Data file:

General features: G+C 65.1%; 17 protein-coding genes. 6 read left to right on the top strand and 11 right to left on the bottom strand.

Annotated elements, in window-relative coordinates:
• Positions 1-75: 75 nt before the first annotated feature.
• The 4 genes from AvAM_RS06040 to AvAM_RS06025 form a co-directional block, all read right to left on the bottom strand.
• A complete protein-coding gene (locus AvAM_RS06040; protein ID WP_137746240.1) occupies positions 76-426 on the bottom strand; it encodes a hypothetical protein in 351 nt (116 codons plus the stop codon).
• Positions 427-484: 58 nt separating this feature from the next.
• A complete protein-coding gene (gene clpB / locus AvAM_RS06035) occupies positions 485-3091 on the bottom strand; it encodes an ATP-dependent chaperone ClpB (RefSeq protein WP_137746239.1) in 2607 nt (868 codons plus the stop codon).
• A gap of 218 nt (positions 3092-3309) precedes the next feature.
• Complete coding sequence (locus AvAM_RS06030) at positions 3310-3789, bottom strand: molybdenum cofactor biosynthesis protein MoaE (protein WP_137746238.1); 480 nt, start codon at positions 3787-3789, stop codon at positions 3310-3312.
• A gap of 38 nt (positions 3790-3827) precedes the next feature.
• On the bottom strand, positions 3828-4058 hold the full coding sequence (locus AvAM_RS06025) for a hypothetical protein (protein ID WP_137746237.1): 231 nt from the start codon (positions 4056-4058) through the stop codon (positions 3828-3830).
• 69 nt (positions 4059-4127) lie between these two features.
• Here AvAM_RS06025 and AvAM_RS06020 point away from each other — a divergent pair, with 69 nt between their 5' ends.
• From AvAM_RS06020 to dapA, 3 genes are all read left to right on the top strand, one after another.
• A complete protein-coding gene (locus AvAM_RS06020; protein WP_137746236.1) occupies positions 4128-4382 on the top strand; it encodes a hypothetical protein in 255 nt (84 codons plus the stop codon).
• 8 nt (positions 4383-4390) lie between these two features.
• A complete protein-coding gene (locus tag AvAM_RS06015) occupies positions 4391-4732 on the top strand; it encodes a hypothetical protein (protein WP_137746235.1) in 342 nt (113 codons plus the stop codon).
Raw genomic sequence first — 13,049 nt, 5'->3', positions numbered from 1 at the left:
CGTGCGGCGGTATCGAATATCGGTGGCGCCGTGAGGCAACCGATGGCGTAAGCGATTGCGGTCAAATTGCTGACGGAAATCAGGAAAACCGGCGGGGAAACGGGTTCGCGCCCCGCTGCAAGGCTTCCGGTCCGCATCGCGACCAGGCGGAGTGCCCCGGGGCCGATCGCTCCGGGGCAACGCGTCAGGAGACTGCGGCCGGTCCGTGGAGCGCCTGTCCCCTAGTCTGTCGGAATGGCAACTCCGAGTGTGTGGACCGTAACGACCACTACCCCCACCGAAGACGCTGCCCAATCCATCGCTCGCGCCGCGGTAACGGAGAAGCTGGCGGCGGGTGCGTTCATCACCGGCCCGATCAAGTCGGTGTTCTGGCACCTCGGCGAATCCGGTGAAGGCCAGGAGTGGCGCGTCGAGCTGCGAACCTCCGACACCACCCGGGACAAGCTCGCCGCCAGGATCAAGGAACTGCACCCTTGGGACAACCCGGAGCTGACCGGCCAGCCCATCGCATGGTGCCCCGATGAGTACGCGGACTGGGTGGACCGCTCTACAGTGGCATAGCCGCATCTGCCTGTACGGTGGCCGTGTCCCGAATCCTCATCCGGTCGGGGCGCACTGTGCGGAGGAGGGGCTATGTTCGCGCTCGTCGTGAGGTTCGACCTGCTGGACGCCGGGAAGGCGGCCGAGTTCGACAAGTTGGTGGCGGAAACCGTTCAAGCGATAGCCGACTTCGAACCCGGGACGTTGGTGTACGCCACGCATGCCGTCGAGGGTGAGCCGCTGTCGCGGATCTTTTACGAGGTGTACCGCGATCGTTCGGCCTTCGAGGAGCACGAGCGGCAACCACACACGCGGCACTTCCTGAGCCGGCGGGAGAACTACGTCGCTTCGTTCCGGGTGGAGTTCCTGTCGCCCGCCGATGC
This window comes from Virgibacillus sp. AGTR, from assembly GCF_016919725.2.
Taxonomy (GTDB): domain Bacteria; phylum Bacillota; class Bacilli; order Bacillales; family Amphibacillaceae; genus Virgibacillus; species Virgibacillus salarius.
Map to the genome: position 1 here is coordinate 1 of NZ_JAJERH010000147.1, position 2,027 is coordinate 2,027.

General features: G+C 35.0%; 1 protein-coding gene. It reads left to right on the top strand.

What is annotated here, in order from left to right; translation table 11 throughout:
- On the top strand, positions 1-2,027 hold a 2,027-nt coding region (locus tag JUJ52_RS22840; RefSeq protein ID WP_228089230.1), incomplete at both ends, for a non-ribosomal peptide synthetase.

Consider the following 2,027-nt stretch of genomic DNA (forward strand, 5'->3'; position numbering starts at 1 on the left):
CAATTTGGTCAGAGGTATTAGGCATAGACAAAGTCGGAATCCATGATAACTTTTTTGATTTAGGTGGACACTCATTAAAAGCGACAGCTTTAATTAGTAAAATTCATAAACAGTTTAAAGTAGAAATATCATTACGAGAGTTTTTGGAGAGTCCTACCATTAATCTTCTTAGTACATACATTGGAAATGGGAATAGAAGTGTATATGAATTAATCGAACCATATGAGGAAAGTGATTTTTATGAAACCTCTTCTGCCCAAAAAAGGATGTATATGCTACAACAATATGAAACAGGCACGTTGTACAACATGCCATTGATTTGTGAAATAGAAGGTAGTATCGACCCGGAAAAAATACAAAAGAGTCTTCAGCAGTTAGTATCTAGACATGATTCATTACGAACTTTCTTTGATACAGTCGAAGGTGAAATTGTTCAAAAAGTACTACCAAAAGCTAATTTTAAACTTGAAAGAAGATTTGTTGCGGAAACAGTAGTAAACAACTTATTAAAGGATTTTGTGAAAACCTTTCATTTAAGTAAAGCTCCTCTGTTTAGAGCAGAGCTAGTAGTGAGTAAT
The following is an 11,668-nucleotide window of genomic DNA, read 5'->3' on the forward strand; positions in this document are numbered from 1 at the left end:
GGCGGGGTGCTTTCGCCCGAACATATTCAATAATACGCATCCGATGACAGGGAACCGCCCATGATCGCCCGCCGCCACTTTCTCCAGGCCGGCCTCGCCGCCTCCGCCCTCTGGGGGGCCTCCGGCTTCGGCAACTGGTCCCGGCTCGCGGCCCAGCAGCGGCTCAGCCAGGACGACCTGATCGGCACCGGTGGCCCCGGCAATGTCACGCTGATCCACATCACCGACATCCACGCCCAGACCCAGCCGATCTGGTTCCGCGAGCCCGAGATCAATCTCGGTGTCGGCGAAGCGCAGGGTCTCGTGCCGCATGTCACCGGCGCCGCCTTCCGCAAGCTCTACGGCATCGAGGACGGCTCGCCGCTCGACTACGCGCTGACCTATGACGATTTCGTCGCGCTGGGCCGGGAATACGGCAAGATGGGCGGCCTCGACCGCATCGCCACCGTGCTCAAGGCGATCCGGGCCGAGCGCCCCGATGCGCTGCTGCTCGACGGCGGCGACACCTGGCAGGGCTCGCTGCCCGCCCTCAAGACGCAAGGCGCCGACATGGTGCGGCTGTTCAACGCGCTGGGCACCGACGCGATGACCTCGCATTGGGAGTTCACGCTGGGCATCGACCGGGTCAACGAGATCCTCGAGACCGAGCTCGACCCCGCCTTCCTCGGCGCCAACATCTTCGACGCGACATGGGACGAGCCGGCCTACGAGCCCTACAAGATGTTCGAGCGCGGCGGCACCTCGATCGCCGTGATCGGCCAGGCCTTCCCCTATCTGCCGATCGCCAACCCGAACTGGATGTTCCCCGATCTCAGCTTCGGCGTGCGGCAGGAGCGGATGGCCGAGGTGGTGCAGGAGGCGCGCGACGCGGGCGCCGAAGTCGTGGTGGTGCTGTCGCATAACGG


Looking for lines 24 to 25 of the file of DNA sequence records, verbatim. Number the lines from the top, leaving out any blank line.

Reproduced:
What is annotated here, in order from left to right; translation table 11 throughout:
- On the top strand, positions 1-2,027 hold a 2,027-nt coding region (locus tag JUJ52_RS22840; RefSeq protein ID WP_228089230.1), incomplete at both ends, for a non-ribosomal peptide synthetase.